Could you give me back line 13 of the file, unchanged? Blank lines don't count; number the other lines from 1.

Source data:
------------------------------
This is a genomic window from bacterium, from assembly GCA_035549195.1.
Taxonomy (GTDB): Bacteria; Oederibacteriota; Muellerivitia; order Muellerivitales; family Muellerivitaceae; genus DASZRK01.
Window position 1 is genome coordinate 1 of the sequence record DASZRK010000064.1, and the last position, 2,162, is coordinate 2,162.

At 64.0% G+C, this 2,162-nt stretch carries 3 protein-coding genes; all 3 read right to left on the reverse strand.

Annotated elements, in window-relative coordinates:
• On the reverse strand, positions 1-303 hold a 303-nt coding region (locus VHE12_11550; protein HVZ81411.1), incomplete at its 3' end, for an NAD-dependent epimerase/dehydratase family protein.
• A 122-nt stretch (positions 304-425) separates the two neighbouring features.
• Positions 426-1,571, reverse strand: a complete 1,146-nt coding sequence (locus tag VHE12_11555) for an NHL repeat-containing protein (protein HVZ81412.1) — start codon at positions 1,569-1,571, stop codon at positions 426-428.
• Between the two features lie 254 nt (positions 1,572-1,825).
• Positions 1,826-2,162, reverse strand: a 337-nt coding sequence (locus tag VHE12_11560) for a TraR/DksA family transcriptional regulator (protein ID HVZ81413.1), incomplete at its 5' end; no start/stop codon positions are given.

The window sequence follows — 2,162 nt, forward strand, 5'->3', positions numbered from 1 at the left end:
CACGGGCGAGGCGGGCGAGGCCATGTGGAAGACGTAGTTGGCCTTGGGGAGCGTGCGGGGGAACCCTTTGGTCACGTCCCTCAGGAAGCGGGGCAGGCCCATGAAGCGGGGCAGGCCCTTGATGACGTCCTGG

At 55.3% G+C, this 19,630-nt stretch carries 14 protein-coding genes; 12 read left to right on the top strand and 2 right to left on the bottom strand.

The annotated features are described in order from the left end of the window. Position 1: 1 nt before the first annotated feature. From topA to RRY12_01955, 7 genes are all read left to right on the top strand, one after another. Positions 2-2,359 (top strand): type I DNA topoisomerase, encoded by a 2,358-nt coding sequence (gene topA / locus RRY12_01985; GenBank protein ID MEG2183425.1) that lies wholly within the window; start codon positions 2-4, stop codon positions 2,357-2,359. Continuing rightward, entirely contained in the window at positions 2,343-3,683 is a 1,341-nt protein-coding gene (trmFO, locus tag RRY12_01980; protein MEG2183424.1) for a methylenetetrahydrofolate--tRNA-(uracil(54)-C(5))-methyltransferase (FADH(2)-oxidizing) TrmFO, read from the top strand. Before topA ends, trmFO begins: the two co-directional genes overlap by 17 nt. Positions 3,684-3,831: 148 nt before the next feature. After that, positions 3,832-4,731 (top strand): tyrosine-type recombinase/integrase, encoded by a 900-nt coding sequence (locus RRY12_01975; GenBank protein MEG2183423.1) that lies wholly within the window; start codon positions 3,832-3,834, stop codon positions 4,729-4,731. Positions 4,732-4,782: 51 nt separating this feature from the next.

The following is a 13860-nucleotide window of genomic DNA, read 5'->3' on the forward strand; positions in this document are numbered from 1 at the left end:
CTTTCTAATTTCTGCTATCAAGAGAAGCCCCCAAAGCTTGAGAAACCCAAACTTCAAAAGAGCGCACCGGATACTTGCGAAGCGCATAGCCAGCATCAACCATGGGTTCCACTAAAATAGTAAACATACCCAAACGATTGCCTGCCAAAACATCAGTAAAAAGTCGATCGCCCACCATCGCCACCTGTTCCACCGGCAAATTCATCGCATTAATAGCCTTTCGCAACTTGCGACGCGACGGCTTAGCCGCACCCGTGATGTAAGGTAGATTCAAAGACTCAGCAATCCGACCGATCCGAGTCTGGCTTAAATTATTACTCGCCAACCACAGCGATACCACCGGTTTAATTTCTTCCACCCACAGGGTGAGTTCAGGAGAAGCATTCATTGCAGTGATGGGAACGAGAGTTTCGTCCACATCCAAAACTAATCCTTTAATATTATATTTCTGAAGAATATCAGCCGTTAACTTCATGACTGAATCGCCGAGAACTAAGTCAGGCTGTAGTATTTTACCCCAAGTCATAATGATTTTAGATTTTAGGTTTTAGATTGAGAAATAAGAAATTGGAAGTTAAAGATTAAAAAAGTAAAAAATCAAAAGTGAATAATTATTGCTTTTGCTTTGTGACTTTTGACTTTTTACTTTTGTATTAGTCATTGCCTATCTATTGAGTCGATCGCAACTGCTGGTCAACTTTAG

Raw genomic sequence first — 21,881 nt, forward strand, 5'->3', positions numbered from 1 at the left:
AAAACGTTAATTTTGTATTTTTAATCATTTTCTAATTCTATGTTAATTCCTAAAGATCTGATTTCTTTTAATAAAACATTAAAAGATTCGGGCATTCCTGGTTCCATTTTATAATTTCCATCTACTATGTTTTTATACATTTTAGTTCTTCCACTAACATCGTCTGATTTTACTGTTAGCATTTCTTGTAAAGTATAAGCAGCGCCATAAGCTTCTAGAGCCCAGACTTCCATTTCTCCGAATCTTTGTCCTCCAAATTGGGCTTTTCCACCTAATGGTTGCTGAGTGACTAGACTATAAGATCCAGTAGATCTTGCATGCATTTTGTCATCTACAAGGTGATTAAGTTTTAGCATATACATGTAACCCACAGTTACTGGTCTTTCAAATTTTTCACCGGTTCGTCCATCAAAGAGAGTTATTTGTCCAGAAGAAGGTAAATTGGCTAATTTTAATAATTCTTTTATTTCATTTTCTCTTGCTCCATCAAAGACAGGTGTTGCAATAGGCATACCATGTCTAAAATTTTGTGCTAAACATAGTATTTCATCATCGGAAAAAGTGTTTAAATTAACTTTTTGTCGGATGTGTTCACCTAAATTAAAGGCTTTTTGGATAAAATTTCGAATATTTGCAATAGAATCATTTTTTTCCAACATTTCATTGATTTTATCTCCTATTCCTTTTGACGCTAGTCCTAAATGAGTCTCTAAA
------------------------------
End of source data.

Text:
At 55.3% G+C, this 19,630-nt stretch carries 14 protein-coding genes; 12 read left to right on the top strand and 2 right to left on the bottom strand.